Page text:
Viking Spear: When Norse Spy Gone Wild
The only weapon that could rival the Mjolnir Hammer of Thor in Norse mythology was the Gungnir Spear of Odin the Allfather. The chief god of Asgard, Odin, had a spear named Gungnir a treasure by the most talented craftsmen in the Nine Worlds. Gungnir Spear never missed anything once Odin flung it.
According to the Gulating (Gulaþing) dating back to the 10th century and applied on Western Norway, a free Viking man must possess either an axe or a sword, along with shield and spear. This was ordered by King Olaf Tryggvason. King Olaf was the King of Norway in the reign from 995 to 1000 AD. He was allegedly able to throw two spears with both hands at the same time.
Compared with other weapons in the Viking Age like sword or axe, the spear would take less effort and time to produce it. But the cheap price didn't prevent the Viking spear from being one of the most effective weapons in the Viking Age.
In Old Norse language, spear was "spjót". This is related to the Old French word "espiet" meaning the spy or the one who stared from a far distance.
Viking shield wall and Viking spears. The spears proved to be helpful in both close and distant battle.
Archaeologists confirmed that Viking burials throughout Scandinavian regions contained a great number of spearheads. The Viking spear only needed a shaft and the spearhead. But it seemed that these warriors never cared about preserved the shaft. There have been no shaft found in full length.
But the archaeologists could estimate the length of the Viking axe. The common Viking spear could reach 2.5 meters (8.2 ft) in length and some might be as long as 3 meters (~10 ft). The Viking spear tended to be narrower toward the end of the shaft.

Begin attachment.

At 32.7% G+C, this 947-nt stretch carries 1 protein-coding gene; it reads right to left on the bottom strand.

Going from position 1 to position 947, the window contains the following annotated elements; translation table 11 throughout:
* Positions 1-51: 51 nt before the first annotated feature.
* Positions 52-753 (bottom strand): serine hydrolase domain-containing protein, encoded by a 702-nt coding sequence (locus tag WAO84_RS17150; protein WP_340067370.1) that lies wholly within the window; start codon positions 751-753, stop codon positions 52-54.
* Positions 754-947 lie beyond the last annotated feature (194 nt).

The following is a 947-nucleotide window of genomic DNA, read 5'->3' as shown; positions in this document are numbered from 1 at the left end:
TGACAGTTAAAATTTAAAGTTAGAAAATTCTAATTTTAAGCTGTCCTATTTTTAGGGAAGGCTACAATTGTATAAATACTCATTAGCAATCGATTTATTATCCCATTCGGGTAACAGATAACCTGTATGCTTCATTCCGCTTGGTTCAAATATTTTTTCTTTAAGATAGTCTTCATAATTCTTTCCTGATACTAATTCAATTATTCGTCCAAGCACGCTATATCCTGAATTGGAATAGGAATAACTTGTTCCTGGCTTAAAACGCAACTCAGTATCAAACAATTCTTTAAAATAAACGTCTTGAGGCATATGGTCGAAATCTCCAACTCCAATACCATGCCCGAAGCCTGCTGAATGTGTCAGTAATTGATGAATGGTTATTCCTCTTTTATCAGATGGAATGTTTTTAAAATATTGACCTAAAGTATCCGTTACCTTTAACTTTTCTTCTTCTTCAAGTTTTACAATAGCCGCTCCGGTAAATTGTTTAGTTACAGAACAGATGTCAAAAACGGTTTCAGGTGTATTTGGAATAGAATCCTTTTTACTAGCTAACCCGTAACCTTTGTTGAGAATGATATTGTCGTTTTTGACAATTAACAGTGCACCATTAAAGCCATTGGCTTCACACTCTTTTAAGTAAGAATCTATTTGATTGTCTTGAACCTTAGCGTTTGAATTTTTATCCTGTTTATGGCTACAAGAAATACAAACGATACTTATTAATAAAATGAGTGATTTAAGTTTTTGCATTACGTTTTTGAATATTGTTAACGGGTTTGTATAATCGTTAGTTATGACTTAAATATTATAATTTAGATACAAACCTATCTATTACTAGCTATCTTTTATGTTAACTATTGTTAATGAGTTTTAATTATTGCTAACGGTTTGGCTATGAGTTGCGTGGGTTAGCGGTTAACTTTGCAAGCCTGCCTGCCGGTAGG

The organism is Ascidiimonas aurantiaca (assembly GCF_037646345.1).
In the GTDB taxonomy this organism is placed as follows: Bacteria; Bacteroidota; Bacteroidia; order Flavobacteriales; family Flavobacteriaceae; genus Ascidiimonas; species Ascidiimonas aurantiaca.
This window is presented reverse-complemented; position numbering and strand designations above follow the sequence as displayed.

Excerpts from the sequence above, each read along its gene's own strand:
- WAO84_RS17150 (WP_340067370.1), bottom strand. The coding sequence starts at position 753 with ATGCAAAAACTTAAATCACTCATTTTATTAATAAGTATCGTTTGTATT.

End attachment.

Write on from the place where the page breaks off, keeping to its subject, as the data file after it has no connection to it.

Normally, the spearhead was as long as 20cm (~8in). But archaeologists by far have found the longest Viking spearhead reaching the length of 70cm (~28in), as long as a sword.
The Viking spears could be divided into two major groups
The first major group (Type A, B, C, D, E) is the Frankish spearheads. Their appearance can be traced back to 750-950 AD. This was the beginning of the Viking glory when the Norwegian Vikings started their first raid on the English Monastery of Lindisfarne.
Viking spear artifacts
These Frankish spears dominated one-third of the Viking spear artifacts that archaeologists have found. Half of these spears were assumingly imported into Scandinavian regions and nearly all of them had the wings on the socket.
Many of the Frankish spears were decorated with the fishbone patterns. The pattern usually appeared in the middle of the spearhead.
The second major group (Type F, I, K, M, G, H) dated back to the 850s toward the 11th century. The blades of these spears were straighter ending in an angle. The connecting point between the shaft and the spearhead was decorated with a piece of precious metal.